Brewery: Rahr & Sons Brewing Company
Beer: Tenderfoot (2013)
Style: American Barleywine
Character: A hybrid American Barleywine using an English Ale Yeast
Ratings at time of Review: BA: 85 | RB: 90
Metal Connection: ASG – Mourning of the Earth
Rahr & Sons is an awesome brewery right up Interstate 35 in Fort Worth, TX, which is about a 5 hour drive away from where I live. I have visited the brewery a few times, and had a blast each time there. Here in San Antonio, we are lucky enough to have their beer distributed here. They make an excellent line-up of beers, including Tenderfoot, which is part of the “To Thee Series,” which is a one time a year release. This particular bottle that I drank and included for review is a bottle from 2013. It was popped open a couple of months ago, at the end of March. Great age on this beer.
A tenderfoot, of course is a newcomer, or someone who is not used to living in rough conditions or outdoors. I do really like the artwork on the label for this beer, which depicts a really nice looking, comfortable cabin in the woods. It does not look like the person living in this cabin is living in rough conditions at all. I know a lot of people who would call this “camping” or “roughing it in the woods.” Who am I to talk, I have never been camping before in my life, and that cabin does look pretty comfortable. Bring on the good ol’ outdoors!
For this beer, I used a recently acquired snifter glass from a local San Antonio craft beer spot called Missions Untapped. Tenderfoot (2013) poured a thick, hazy reddish brown color, or an iced tea-like color. The beer was topped with about a half inch light khaki colored foamy head, which reduced to a thin layer moderately, leaving soapy lacing on the glass.
Despite this beer being around 2 years old, the aroma was surprisingly filled with hop characters. It was bitter and sweet up front with a profiles of piney, and grassy hops. There was definitely a strong malty body to the nose, caramel, and toffee presences. In the nose, there were traces of dark fruits like raisins, figs, and dates, along with some chocolate, mild tobacco, ripe banana, plantains, green apples, and pears. For me the lingering aroma was that of tobacco.
The taste was a bit different as the hops characters that were present in the aroma were pretty nonexistent in the flavor. The strong and overpowering flavors were caramel and ripe bananas. There were flavors of the dark fruits, raisins, figs, and dates. Chocolate and tobacco flavors were also picked up on at the back end of each drink. In fact, the lingering aftertaste was similar to the aroma with it being strong with tobacco.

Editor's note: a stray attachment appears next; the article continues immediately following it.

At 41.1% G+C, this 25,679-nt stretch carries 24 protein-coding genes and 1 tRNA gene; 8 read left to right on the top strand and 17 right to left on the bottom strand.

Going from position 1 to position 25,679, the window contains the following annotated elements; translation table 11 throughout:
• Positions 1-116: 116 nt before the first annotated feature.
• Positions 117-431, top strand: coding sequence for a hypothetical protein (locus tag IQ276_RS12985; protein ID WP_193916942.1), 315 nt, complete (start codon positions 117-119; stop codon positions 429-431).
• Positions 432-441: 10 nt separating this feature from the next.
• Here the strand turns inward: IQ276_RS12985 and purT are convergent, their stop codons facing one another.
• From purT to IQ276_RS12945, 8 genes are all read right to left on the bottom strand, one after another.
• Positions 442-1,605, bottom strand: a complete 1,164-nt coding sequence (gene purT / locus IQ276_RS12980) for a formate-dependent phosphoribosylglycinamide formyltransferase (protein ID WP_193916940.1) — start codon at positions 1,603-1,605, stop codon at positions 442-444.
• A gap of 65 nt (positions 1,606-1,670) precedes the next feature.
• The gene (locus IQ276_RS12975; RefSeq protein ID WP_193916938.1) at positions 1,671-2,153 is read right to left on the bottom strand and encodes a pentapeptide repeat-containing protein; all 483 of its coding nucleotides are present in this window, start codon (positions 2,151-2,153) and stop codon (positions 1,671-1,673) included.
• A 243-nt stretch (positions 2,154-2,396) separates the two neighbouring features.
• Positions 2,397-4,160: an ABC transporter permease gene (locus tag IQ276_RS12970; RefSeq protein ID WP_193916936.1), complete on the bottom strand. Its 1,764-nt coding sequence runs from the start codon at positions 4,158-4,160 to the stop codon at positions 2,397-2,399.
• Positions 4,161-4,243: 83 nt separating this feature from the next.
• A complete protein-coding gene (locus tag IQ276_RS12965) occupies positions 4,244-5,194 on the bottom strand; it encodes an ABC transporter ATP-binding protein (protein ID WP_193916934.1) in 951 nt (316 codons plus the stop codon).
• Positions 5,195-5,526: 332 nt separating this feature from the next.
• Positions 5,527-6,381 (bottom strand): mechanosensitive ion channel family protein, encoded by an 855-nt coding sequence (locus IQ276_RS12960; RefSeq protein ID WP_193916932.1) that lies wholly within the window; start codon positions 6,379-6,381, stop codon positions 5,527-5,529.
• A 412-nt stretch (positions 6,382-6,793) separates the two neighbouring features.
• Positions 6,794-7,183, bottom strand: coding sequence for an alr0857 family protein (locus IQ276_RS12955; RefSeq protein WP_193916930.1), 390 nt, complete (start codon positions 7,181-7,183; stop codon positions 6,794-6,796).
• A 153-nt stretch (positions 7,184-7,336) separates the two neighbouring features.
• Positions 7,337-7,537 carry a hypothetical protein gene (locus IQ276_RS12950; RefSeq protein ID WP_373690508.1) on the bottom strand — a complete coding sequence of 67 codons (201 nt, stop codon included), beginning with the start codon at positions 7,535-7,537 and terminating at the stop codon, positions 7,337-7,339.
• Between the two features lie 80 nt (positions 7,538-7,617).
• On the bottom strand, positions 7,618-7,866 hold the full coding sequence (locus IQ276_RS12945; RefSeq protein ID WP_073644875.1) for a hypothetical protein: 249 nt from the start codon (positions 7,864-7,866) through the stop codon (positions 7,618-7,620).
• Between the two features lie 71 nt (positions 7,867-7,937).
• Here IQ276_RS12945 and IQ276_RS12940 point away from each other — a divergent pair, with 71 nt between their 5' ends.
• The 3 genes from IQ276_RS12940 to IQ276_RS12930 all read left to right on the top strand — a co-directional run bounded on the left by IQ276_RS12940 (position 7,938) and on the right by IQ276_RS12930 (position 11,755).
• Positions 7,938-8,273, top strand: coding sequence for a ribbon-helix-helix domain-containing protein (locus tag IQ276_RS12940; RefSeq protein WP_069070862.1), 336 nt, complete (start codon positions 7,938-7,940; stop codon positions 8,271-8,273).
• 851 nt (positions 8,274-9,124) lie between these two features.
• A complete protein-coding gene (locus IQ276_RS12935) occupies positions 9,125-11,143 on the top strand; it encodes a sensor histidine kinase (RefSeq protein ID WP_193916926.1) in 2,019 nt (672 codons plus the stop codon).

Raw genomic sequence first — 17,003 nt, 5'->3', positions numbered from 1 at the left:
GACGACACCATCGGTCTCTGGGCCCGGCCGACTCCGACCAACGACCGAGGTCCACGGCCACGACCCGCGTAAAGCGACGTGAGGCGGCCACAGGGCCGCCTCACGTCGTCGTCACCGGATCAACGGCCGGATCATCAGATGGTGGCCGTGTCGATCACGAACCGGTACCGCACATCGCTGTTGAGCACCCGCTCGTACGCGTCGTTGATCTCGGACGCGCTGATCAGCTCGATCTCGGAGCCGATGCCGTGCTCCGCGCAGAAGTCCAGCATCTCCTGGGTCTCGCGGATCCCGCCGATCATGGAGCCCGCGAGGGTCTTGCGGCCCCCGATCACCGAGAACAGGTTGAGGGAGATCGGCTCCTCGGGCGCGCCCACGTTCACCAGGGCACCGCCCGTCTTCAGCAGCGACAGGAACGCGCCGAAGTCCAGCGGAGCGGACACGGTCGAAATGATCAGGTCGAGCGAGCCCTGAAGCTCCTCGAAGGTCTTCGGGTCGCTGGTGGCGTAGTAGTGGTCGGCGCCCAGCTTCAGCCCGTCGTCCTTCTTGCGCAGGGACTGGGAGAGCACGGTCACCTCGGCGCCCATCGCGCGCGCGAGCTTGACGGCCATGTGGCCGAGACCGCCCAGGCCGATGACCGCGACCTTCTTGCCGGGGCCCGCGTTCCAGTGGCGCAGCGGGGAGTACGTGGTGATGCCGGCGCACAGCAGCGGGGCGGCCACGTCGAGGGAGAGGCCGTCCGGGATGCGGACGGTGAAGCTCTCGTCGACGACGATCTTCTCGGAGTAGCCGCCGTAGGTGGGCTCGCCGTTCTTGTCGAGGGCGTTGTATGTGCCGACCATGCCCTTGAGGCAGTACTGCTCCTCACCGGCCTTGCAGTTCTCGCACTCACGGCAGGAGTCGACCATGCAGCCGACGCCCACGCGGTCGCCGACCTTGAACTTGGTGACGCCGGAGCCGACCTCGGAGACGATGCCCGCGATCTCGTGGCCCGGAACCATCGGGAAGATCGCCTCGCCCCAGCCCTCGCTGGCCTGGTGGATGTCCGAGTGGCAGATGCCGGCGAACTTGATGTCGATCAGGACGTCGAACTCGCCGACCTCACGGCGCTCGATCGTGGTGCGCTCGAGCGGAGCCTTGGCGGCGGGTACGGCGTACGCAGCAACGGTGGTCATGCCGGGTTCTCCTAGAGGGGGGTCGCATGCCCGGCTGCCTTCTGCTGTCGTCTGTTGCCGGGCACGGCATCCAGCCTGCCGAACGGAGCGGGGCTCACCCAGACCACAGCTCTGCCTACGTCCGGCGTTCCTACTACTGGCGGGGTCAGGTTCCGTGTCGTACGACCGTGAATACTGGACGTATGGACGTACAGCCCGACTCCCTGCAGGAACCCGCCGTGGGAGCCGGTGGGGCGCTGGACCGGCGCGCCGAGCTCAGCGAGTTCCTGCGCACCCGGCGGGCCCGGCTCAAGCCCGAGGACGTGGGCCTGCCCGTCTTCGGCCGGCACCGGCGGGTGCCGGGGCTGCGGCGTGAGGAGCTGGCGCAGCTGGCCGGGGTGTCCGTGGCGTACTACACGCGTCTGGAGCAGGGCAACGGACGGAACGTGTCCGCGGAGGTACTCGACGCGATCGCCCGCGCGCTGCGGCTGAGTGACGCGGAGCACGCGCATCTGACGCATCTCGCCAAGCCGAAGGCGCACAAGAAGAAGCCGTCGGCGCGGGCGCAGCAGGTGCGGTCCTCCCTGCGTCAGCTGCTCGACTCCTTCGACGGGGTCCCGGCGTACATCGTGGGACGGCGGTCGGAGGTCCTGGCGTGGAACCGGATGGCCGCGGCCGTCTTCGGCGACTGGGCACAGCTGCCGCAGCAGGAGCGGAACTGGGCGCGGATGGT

The body was thick and heavy with an oily, creamy mouthfeel. Tenderfoot had mild carbonation and a small bitter bite to it. This was a rather easy drinking beer for an aged, heavy, high ABV Barleywine.
Overall, I really enjoyed this experience. I had never had the chance to have this beer in any other variant other than a two year aged version, and I am OK with that for now. They release Tenderfoot each year around December. I will more than likely try to find a bottle of this year’s version later in the year. I plan on drinking it fresher than two years. I am very happy to have a brewery like Rahr & Sons representing Texas in the Craft Beer world. I think they make amazing beers from their year round stuff to their seasonal and one-offs.
Metal Connection: Sometimes coming up with a good Metal Connection takes some searching. Knowing that there are no bands or song titles referencing Tenderfoot, I did the next best thing and use a Metal lyric database and searched the word “tenderfoot” and out popped this beauty of a song by North Carolina’s Stoner Rock band, ASG. The band has been around since 2001 and have released 5 studio full length albums, and a few split albums with other killer bands. This particular tune comes from their 2009 split album with the band Black Tusk called Low Country. This split album features 4 songs by our featured artist, ASG, and 3 songs by Black Tusk. The song is entitled “Mourning of the Earth.” It is a very heavy, groovy tune which seems to be about a journey into Hell, and mentions a tenderfoot person in the lyrics. Obviously not about camping, but I liked the connection that this song has here. “Mourning of the Earth” was made available for a free download via the car company Scion and their music department, just like the video says below. This song has that beer drinking tone to it, and works very well when thinking about this Barleywine.